- Father and son share a love of life on the road, even if it makes visits rare
- This driver always makes time to mentor the next generation — whether at home or on the road
- This driver helps rookie truckers learn the ropes
- Home-schooling in a truck means the country is a classroom
- This driver sees the world through Google Glass
- A career trucker brings his tales of the road to people in hospice
- How driver Paul Sedlak finds motivation to reach his fitness goals
- I Love Trucking: More than a job, driving is a way of life
- Big Rig Books: Driver delivers books to underprivileged kids
- Driver Chris Jackson captures moments of beauty on the road
It Came From Outer Space
Who hasn’t experienced the joy of creating the perfect paper airplane, carefully folding, creasing, adjusting, and then watching in wonder as it soared? Well the folks at the Japan Origami Airplane Association are aiming for ultimate hang time. Working with researchers from the University of Tokyo, the paper-folding enthusiasts want to launch a paper plane from the International Space Station, hoping it will land on Earth — about 200 miles straight down.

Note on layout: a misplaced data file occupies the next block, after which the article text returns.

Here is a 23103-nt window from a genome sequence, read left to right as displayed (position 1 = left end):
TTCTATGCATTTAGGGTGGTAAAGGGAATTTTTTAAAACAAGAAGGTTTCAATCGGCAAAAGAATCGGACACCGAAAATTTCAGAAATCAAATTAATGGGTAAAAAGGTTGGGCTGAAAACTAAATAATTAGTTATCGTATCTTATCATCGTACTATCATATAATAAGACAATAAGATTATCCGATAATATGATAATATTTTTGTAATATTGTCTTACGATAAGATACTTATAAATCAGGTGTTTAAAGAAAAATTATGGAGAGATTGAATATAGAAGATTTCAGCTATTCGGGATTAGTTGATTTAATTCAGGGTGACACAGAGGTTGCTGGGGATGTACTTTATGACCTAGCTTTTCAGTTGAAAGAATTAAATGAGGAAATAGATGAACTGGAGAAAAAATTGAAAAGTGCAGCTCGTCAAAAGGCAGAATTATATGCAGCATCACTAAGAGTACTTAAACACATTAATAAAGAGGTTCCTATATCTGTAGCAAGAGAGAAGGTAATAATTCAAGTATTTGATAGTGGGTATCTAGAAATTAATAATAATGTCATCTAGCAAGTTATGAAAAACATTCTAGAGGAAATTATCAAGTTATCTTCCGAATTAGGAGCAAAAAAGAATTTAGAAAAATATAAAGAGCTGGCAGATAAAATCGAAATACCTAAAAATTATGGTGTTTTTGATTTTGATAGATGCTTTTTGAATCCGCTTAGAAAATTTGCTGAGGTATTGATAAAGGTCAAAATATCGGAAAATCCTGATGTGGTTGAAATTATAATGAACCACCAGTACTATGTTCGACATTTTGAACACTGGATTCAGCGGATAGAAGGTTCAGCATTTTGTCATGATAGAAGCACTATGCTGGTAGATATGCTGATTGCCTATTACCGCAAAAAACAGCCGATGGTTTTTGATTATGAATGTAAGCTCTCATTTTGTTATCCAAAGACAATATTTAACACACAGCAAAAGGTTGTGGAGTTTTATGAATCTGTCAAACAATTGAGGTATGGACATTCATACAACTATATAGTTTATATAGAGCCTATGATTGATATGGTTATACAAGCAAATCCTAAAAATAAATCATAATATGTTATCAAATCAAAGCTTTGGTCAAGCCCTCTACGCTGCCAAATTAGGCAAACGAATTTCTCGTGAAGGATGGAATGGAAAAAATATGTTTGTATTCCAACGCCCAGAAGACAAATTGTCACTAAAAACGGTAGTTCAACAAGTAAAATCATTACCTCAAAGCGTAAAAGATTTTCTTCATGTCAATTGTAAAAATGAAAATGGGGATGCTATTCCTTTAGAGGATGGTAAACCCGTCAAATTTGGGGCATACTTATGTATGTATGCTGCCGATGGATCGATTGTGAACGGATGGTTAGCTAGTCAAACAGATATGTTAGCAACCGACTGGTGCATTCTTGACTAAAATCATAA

A prototype using paper chemically treated to withstand intense heat was tested. It lasted six seconds.
But even if an indestructible origami plane can be created, will the idea itself actually fly? A spokesman from NASA was dubious, noting that no official proposal for launching the paper airplanes has been submitted, and the presenters would need to show a scientific purpose for the launch. “It’s just a concept that has been presented to the Japanese space agency,” the spokesman says.
Still, the researchers are determined to get their glider into space. “We think from this experiment we will be able to create new concepts and in the very near future perhaps new types of airships from the design,” Professor Shinichi Suzuki, one of the university researchers, told the BBC. To increase the odds of a plane making the entire journey intact, the research team wants to send out at least 100 gliders.
And each will carry a message, written in numerous languages, asking that anyone who finds the plane please return it to the Japan Origami Airplane Association.